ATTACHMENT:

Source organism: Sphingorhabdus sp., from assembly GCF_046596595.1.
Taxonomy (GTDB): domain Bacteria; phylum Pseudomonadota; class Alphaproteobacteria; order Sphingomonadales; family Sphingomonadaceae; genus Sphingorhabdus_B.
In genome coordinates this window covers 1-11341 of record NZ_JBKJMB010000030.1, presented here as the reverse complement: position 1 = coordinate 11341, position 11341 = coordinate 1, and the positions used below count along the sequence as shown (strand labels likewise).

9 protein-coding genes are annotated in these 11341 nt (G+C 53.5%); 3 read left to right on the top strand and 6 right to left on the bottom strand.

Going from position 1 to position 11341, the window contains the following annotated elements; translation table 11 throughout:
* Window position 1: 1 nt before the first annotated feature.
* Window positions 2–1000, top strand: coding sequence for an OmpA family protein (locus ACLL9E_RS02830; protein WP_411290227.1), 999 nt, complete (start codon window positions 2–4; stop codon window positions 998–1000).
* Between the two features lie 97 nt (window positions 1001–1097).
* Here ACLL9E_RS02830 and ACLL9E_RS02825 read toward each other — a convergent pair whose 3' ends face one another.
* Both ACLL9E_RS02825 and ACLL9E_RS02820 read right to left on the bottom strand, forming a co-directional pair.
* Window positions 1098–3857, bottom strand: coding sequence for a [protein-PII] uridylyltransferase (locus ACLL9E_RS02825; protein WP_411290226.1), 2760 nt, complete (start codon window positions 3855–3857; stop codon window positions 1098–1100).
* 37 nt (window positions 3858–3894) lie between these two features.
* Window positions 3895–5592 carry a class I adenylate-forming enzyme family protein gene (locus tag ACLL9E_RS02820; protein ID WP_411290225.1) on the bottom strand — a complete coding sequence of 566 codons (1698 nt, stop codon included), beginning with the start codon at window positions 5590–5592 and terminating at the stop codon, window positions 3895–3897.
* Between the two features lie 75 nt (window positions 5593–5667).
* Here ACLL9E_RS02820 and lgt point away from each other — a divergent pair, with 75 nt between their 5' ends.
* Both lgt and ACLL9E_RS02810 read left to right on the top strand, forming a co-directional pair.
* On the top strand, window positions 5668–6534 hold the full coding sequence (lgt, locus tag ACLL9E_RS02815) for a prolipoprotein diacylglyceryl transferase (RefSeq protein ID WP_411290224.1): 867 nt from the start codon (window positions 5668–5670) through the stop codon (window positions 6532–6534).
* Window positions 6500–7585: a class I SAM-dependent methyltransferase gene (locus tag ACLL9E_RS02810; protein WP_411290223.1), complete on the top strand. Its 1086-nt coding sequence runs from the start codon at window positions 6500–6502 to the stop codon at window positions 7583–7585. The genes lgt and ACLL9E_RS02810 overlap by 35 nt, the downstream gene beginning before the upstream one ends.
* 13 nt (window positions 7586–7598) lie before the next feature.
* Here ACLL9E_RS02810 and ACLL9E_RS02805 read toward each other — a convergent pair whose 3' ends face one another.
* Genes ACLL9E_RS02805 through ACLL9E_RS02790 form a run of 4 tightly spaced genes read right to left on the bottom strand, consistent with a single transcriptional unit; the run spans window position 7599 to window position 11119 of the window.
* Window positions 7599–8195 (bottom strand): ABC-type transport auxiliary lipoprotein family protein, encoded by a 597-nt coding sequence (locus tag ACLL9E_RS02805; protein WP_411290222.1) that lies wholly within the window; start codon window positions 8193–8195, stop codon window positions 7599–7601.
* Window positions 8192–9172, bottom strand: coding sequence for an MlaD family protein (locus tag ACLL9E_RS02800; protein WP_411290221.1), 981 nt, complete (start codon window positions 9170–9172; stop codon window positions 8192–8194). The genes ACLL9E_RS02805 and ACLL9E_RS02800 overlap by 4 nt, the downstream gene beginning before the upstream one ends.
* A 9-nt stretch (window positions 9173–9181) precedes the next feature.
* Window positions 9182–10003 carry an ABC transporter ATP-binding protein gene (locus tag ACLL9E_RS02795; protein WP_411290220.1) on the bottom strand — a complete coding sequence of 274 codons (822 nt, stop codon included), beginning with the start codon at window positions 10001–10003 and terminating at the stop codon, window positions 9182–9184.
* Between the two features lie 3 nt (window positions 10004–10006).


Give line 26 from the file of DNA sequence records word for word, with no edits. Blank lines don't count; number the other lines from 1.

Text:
* Between the two features lie 3 nt (window positions 10004–10006).